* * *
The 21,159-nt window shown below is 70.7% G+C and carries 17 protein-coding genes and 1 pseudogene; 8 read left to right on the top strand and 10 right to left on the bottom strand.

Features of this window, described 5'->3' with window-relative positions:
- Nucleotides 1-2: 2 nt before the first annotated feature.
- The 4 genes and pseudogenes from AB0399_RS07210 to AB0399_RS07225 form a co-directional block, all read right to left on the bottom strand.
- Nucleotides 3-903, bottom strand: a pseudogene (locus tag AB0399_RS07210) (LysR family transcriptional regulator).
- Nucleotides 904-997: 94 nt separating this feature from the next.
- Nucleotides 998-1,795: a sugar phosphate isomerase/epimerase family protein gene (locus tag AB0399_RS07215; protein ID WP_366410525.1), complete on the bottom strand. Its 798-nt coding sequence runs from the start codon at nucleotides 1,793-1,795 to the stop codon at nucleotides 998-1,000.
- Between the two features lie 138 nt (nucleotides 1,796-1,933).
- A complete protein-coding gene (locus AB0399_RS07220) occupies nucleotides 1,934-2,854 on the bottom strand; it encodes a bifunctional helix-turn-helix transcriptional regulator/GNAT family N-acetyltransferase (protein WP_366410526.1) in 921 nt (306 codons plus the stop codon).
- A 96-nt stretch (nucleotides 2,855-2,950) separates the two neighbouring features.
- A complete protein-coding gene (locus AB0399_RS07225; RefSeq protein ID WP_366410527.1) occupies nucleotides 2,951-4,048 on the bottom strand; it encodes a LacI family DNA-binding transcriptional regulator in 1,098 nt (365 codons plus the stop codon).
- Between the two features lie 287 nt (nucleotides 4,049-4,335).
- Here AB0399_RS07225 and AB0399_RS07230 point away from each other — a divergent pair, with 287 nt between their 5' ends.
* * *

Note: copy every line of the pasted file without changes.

The 21,159-nt window shown below is 70.7% G+C and carries 17 protein-coding genes and 1 pseudogene; 8 read left to right on the top strand and 10 right to left on the bottom strand.

Features of this window, described 5'->3' with window-relative positions:
- Nucleotides 1-2: 2 nt before the first annotated feature.
- The 4 genes and pseudogenes from AB0399_RS07210 to AB0399_RS07225 form a co-directional block, all read right to left on the bottom strand.
- Nucleotides 3-903, bottom strand: a pseudogene (locus tag AB0399_RS07210) (LysR family transcriptional regulator).
- Nucleotides 904-997: 94 nt separating this feature from the next.
- Nucleotides 998-1,795: a sugar phosphate isomerase/epimerase family protein gene (locus tag AB0399_RS07215; protein ID WP_366410525.1), complete on the bottom strand. Its 798-nt coding sequence runs from the start codon at nucleotides 1,793-1,795 to the stop codon at nucleotides 998-1,000.
- Between the two features lie 138 nt (nucleotides 1,796-1,933).
- A complete protein-coding gene (locus AB0399_RS07220) occupies nucleotides 1,934-2,854 on the bottom strand; it encodes a bifunctional helix-turn-helix transcriptional regulator/GNAT family N-acetyltransferase (protein WP_366410526.1) in 921 nt (306 codons plus the stop codon).
- A 96-nt stretch (nucleotides 2,855-2,950) separates the two neighbouring features.
- A complete protein-coding gene (locus AB0399_RS07225; RefSeq protein ID WP_366410527.1) occupies nucleotides 2,951-4,048 on the bottom strand; it encodes a LacI family DNA-binding transcriptional regulator in 1,098 nt (365 codons plus the stop codon).
- Between the two features lie 287 nt (nucleotides 4,049-4,335).
- Here AB0399_RS07225 and AB0399_RS07230 point away from each other — a divergent pair, with 287 nt between their 5' ends.